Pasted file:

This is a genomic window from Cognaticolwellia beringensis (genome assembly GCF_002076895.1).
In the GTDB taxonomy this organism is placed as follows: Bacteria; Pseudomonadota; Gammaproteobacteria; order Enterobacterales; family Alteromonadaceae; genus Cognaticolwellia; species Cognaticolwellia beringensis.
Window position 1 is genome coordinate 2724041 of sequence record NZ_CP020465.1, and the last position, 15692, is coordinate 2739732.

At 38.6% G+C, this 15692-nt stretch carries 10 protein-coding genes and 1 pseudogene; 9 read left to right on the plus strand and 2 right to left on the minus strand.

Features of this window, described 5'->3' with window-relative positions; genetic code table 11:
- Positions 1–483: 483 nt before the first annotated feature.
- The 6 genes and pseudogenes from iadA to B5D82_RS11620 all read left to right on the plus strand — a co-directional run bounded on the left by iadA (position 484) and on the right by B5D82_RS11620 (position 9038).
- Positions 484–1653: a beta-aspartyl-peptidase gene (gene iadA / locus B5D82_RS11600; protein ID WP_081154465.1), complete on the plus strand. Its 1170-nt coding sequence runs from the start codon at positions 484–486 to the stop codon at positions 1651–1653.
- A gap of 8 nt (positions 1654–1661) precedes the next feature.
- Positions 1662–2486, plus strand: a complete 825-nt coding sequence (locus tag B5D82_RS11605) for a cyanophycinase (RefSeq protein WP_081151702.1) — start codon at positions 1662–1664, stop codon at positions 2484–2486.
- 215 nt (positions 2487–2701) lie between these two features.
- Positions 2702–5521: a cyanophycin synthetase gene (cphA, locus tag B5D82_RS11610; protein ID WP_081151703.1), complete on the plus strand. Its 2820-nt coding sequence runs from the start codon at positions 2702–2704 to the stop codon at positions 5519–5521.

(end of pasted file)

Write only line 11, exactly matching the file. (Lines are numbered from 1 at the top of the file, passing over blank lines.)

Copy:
- 215 nt (positions 2487–2701) lie between these two features.